On Friday (May 8), Prime Minister Justin Trudeau announced the federal government’s Canada Emergency Wage Subsidy program for businesses would be extended beyond the month of June — but he didn’t commit to expanding the Canada Emergency Response Benefit beyond the existing four months’ worth of benefits.
The announcement came on the heels of information showing that Canada lost almost two million jobs during April alone, with the total jobs lost since the pandemic began at more than three million. The unemployment rate now stands at 13 per cent, the second highest unemployment rate on record.
More than seven million people are receiving the Canada Emergency Response Benefit (CERB). CERB provides monthly payments of $2,000 to Canadians who have lost all or most of their employment or self-employment income due to the pandemic.
In comparison, since the wage subsidy program launched last week, employers have applied for subsidies for almost two million workers — around a quarter of the workers receiving CERB. The Canada Emergency Wage Subsidy program covers 75 per cent of an employee’s wages, up to $847 per week, for employers with payroll systems.
While the CERB program runs retroactively from March 15th to October 3rd, workers can only apply for a maximum of four months of benefits — $8,000 in total. The benefit will run out in July for workers who have applied for CERB for four consecutive months starting from the first benefit period in March.
The Prime Minister says the wage subsidy program, which currently runs retroactively from March 15th to June 6th, will now be extended beyond this 12-week period.
“As provinces and territories start to gradually reopen over the coming months, and the CERB becomes less and less needed, this subsidy will play an even greater role,” Trudeau said. “That’s why I can announce today that we will be extending the Canada Emergency Wage Subsidy beyond June, to help kickstart our economic reopening and boost jobs.”
Trudeau promised more details next week, and encouraged businesses that haven’t already applied for the wage subsidy program to do so.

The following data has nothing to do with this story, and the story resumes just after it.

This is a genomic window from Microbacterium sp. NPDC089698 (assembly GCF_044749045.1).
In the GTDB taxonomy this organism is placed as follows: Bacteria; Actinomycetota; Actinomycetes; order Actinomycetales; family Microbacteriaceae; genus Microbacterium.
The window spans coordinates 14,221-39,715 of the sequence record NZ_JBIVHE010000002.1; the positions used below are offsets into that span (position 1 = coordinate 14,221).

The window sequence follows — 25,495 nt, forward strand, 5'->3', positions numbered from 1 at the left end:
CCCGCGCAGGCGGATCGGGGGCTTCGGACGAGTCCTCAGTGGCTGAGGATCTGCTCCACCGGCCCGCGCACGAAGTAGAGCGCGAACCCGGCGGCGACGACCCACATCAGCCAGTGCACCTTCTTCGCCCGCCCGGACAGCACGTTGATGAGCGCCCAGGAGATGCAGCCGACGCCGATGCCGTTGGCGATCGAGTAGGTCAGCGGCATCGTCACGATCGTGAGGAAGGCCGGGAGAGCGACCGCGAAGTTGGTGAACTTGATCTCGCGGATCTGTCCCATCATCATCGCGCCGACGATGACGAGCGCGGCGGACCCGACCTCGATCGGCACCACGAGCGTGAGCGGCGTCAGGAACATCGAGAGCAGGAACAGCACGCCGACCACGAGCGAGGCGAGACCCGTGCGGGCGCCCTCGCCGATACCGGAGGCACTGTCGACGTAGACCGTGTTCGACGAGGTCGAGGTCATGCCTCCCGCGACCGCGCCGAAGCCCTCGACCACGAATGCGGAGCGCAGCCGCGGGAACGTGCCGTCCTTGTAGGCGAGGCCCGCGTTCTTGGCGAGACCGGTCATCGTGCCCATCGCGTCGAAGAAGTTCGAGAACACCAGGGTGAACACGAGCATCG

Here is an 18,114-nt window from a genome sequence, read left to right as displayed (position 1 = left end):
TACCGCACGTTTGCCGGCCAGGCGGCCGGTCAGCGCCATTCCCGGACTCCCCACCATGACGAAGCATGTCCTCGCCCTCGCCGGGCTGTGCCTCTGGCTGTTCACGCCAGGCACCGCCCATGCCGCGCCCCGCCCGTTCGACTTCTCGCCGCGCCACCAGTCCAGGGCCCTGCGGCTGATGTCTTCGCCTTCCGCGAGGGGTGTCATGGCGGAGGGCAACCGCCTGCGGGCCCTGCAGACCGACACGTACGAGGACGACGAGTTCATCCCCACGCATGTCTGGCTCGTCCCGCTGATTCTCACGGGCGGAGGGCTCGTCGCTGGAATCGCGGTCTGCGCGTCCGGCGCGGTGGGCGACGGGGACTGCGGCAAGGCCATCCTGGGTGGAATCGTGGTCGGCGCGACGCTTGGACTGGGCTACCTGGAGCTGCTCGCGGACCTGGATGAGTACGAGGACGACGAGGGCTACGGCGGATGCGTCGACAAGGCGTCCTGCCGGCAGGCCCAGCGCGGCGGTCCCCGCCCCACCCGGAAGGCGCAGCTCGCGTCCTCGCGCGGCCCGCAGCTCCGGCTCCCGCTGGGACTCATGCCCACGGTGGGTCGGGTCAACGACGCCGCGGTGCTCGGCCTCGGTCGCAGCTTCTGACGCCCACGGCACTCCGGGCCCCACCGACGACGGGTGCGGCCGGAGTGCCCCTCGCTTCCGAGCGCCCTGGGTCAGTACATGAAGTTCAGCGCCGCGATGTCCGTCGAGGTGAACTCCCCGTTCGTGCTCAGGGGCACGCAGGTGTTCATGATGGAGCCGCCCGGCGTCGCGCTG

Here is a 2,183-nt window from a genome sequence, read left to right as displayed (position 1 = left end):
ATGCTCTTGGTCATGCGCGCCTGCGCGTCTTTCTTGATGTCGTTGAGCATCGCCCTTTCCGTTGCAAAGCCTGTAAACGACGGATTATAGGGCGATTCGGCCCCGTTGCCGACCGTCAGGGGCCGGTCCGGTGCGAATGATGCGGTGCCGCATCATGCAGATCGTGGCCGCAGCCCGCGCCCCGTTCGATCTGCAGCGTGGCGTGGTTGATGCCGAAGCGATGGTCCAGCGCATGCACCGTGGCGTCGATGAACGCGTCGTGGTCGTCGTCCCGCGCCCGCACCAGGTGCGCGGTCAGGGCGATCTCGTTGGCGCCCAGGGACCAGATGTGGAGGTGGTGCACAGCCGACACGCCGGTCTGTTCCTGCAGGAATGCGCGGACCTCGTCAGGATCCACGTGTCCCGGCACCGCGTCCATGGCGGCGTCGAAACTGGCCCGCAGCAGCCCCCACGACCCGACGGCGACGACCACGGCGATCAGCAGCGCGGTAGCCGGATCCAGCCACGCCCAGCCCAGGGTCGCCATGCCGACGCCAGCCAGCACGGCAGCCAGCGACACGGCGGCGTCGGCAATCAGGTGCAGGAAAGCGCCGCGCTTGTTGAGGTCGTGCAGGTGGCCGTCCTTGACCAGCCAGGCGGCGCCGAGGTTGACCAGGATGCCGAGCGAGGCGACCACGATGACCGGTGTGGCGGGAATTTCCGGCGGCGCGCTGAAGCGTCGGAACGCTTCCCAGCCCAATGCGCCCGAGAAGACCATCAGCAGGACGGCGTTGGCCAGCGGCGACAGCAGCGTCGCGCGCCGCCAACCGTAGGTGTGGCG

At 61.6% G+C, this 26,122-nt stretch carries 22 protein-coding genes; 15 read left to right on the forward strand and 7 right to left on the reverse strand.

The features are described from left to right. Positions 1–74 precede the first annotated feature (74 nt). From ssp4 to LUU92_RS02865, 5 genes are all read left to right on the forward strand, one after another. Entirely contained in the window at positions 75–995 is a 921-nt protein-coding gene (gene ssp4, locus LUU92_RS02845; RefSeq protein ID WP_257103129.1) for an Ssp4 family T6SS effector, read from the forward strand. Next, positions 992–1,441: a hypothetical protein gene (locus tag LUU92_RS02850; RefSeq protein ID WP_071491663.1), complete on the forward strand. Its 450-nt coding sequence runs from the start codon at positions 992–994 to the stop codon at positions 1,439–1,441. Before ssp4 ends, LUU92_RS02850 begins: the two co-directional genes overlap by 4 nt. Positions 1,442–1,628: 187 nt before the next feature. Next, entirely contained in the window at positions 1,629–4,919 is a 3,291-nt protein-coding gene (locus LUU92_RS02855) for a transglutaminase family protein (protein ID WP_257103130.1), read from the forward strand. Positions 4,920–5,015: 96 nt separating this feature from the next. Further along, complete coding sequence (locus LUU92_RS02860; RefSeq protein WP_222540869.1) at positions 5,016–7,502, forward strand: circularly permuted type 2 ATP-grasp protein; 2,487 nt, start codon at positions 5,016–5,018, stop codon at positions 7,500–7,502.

When asked by a reporter whether CERB would also be extended, Trudeau pointed out that the CERB program is running over a longer timeframe than the wage subsidy, but didn’t say whether the maximum of four months’ worth of benefits would be increased.
“The Canada Emergency Response Benefit has always been planned to last longer — had a timeline that was already longer — than the wage subsidy,” Trudeau said. “But we recognize that, as the economy starts to reopen, people will be getting back to work, leaving the emergency response benefit and perhaps going on to the wage subsidy as employers bring people back on and get them back to work as our economy picks up over the coming weeks and months.
Trudeau also said that federal heritage minister Steven Guilbeault would be announcing details of the distribution of the Emergency Support Fund for Cultural, Heritage and Sport Organizations.
Beginning on Friday (May 8), $500 million in funding will start flowing to partner organizations — including the Canada Council for the Arts, the Canada Media Fund, FACTOR, Musicaction, and Telefilm Canada — for distribution to cultural and sport organizations. The majority of the funding will be provided to arts and culture organizations, followed by the audiovisual sector and the sports sector.